Gold nanoparticle cores functionalized with highly oriented shells of oligonucleotides, referred to as spherical nucleic acids (SNAs), are novel three-dimensional oligonucleotide structures with unique properties that are distinct from their linear counterparts. As a result, SNAs exhibit novel biochemical activities that enable them to address many fundamental challenges associated with basic biological processes. They have been utilized to develop a number of powerful platforms for biomarker detection due to intrinsic unusual properties such as their amplifiable light scattering properties to achieve high assay sensitivity. In addition, these nanoconjugates show high binding affinities for complementary targets (reflected in elevated melting temperatures) and narrow subsequent melting transitions relative to oligonucleotide duplexes formed from conventional DNA probes of the same sequence. This behavior can be translated into significantly higher assay specificity and sensitivity to study the role of critical biomarkers in many forms of cancer, including prostate cancer (PCa).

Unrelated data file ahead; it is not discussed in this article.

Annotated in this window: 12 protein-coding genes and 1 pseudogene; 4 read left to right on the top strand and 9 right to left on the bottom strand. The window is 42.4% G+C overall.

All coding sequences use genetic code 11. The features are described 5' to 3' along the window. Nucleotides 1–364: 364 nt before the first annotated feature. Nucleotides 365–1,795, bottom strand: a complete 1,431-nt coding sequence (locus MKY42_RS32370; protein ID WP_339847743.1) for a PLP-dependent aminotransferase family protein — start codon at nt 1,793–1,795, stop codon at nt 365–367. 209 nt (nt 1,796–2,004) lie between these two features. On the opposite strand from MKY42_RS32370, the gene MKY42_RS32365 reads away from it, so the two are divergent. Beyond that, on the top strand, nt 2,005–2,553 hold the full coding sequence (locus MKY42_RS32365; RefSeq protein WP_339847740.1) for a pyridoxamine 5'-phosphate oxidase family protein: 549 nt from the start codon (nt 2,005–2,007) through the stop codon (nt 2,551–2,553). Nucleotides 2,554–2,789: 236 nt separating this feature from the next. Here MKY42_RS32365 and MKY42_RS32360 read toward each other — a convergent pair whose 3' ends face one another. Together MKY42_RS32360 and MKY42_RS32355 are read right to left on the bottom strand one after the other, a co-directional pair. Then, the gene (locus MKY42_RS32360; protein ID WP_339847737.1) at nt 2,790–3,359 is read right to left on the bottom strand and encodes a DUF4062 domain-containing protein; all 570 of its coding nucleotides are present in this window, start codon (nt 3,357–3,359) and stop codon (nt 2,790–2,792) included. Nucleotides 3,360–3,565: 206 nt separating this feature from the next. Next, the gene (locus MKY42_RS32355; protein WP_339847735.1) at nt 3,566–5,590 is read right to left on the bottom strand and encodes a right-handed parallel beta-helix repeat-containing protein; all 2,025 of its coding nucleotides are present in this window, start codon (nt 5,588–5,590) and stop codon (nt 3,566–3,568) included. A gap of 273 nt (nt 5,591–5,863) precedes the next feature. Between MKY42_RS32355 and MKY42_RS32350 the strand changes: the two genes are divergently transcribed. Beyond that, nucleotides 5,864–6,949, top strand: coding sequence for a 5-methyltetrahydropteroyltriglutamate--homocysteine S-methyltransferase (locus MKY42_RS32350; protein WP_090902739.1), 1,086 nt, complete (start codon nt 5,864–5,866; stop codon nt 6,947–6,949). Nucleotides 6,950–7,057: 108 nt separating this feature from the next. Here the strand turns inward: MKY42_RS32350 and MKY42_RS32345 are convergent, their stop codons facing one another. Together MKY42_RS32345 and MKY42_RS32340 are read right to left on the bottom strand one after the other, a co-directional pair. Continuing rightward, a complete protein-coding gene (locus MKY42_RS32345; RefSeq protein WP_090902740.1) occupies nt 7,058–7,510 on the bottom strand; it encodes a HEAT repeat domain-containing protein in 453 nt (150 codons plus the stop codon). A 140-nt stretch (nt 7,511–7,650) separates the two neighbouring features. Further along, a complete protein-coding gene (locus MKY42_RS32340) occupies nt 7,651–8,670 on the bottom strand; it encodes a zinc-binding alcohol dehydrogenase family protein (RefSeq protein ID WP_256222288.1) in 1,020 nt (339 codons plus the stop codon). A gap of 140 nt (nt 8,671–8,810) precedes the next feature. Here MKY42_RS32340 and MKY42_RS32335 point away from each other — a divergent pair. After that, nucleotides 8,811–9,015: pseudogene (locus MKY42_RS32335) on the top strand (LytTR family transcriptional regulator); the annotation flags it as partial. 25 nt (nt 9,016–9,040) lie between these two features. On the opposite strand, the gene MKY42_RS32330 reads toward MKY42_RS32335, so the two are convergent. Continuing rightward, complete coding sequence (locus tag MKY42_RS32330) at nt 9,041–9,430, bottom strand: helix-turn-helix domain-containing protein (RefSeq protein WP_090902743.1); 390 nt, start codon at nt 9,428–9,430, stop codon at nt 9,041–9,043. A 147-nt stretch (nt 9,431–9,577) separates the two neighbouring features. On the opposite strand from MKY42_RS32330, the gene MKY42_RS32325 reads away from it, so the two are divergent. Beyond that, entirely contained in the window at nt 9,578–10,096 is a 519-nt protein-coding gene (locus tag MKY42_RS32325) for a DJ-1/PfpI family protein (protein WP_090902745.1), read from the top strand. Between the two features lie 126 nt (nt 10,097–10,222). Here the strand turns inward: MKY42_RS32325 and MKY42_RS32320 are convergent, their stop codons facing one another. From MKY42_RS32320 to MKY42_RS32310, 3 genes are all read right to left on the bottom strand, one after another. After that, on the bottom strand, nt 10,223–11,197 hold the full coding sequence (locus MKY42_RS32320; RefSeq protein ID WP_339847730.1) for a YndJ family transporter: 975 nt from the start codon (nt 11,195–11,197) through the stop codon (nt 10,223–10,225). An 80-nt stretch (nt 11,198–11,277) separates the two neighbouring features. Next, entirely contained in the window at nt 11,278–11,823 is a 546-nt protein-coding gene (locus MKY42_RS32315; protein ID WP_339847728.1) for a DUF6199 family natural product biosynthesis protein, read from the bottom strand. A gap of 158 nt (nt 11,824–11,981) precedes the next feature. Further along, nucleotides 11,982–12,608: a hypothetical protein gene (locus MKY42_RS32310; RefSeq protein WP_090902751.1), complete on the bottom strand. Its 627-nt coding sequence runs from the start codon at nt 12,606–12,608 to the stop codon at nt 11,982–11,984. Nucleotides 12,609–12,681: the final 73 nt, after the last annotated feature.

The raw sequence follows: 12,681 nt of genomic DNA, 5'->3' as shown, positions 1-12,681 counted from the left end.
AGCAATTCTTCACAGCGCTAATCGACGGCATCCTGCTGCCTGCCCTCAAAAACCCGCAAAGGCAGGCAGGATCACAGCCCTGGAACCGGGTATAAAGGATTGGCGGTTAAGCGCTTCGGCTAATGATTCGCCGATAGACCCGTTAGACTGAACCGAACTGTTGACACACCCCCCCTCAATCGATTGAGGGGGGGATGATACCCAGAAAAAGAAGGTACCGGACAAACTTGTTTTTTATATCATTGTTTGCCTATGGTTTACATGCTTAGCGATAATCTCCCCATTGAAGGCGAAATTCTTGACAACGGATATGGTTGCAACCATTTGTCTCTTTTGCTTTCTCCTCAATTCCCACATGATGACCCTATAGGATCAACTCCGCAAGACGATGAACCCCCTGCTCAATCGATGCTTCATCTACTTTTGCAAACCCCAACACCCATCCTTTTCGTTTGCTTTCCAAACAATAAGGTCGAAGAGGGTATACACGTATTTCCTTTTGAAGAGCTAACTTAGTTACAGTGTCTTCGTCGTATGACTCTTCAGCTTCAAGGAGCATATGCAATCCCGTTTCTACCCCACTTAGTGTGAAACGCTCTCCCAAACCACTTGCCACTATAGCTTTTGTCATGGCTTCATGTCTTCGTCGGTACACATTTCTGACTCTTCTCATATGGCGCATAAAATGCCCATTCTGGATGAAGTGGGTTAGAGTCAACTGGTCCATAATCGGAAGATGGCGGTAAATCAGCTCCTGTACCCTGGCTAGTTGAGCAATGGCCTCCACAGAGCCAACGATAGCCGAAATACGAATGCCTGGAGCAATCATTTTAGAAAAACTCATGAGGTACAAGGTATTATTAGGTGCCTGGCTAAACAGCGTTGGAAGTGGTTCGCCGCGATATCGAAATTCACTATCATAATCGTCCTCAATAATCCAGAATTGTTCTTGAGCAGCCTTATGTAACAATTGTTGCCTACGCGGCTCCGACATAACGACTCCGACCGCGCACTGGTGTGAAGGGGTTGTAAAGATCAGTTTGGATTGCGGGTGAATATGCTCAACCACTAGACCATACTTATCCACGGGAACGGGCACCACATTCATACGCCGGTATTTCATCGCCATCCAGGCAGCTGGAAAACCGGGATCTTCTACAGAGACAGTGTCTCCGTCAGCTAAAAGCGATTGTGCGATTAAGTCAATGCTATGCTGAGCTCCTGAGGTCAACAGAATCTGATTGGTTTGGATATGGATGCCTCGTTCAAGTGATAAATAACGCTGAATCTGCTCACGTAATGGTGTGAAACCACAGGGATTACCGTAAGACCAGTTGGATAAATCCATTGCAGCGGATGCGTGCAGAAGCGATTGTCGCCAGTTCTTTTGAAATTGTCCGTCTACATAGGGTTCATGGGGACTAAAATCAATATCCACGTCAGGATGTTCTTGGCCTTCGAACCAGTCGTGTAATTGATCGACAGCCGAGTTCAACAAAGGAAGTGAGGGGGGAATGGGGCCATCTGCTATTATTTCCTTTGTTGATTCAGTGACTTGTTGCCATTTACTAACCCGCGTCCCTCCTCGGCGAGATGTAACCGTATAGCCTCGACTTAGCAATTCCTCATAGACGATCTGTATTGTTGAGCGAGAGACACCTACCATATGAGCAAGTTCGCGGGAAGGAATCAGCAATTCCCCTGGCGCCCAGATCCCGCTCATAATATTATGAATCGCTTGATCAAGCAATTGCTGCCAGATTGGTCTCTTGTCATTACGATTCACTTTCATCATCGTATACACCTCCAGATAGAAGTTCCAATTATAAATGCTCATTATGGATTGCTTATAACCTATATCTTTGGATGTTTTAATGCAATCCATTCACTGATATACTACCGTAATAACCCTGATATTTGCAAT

PCa is the most common noncutaneous malignancy among men in the United States and the second most common cause of cancer mortality. Despite its prevalence, there are no specific accurate diagnostic or prognostic biomarkers. Indeed, although serum prostate specific antigen (PSA) concentration is used as a routine screening tool for prostate cancer, up to 11% of men with a PSA <  2.0 ng/ml may still have prostate cancer, and based on the serum level alone, it is not possible to distinguish between high and low risk prostate cancers. Due to the lack of specificity with PSA-based screening and harm associated with overtreatment and overdiagnosis, the United States Preventive Services Task Force has recommended that physicians do not routinely perform PSA-based prostate cancer screening. In an effort to separate diagnosis from treatment, active surveillance for men with low and very low risk prostate cancer, which combines PSA screening with rigorous scheduled prostate biopsies, has been implemented to decrease rates of overtreatment. However, active surveillance is a potential option only in a very select group of men with low grade and low volume PCa. From studies of men that meet strict pathologic criteria to begin active surveillance, nearly 70% can avoid treatment over five years. Yet, many urologists and patients are reluctant to monitor their cancer on active surveillance due to concerns for delaying treatment or potentially missing treatment during a window of cure. For aggressive PCa, some have concluded that it is undergraded at the time of diagnosis in up to 40% of prostate biopsies due to the limited accuracy of the technique. Thus, significant discrepancies between prostatic needle biopsy and radical prostatectomy (RP) specimens may be attributed to diagnostic pitfalls. Resolving such screening paradigms can be achieved by identifying novel molecular signatures capable of discriminating aggressive forms of PCa, which could lead to avoiding unnecessary biopsies, patient anxiety, or biopsy-related complications.